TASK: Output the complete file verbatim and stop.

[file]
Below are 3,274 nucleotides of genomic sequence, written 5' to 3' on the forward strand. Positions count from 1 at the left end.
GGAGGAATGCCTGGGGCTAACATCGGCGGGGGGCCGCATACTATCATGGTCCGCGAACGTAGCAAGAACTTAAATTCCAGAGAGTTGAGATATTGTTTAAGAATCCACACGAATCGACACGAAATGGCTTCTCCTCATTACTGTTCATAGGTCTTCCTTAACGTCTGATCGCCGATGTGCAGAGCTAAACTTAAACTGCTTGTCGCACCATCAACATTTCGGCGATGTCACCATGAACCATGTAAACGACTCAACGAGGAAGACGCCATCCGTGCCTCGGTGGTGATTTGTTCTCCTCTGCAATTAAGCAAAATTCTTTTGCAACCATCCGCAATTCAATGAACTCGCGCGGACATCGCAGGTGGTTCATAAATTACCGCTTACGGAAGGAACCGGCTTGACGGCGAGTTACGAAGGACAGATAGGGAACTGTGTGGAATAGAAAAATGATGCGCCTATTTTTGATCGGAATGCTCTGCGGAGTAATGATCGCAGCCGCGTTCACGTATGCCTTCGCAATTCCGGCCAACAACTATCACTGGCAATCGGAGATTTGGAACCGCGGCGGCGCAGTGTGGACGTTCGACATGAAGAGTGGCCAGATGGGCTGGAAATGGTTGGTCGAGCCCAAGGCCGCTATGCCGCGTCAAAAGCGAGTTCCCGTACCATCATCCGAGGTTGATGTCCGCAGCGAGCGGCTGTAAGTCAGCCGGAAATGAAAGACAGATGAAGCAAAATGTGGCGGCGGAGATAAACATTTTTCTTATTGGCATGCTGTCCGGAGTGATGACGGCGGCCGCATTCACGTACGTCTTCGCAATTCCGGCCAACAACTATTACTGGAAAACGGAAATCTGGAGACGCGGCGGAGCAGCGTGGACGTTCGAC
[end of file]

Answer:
Below are 3,274 nucleotides of genomic sequence, written 5' to 3' on the forward strand. Positions count from 1 at the left end.
GGAGGAATGCCTGGGGCTAACATCGGCGGGGGGCCGCATACTATCATGGTCCGCGAACGTAGCAAGAACTTAAATTCCAGAGAGTTGAGATATTGTTTAAGAATCCACACGAATCGACACGAAATGGCTTCTCCTCATTACTGTTCATAGGTCTTCCTTAACGTCTGATCGCCGATGTGCAGAGCTAAACTTAAACTGCTTGTCGCACCATCAACATTTCGGCGATGTCACCATGAACCATGTAAACGACTCAACGAGGAAGACGCCATCCGTGCCTCGGTGGTGATTTGTTCTCCTCTGCAATTAAGCAAAATTCTTTTGCAACCATCCGCAATTCAATGAACTCGCGCGGACATCGCAGGTGGTTCATAAATTACCGCTTACGGAAGGAACCGGCTTGACGGCGAGTTACGAAGGACAGATAGGGAACTGTGTGGAATAGAAAAATGATGCGCCTATTTTTGATCGGAATGCTCTGCGGAGTAATGATCGCAGCCGCGTTCACGTATGCCTTCGCAATTCCGGCCAACAACTATCACTGGCAATCGGAGATTTGGAACCGCGGCGGCGCAGTGTGGACGTTCGACATGAAGAGTGGCCAGATGGGCTGGAAATGGTTGGTCGAGCCCAAGGCCGCTATGCCGCGTCAAAAGCGAGTTCCCGTACCATCATCCGAGGTTGATGTCCGCAGCGAGCGGCTGTAAGTCAGCCGGAAATGAAAGACAGATGAAGCAAAATGTGGCGGCGGAGATAAACATTTTTCTTATTGGCATGCTGTCCGGAGTGATGACGGCGGCCGCATTCACGTACGTCTTCGCAATTCCGGCCAACAACTATTACTGGAAAACGGAAATCTGGAGACGCGGCGGAGCAGCGTGGACGTTCGAC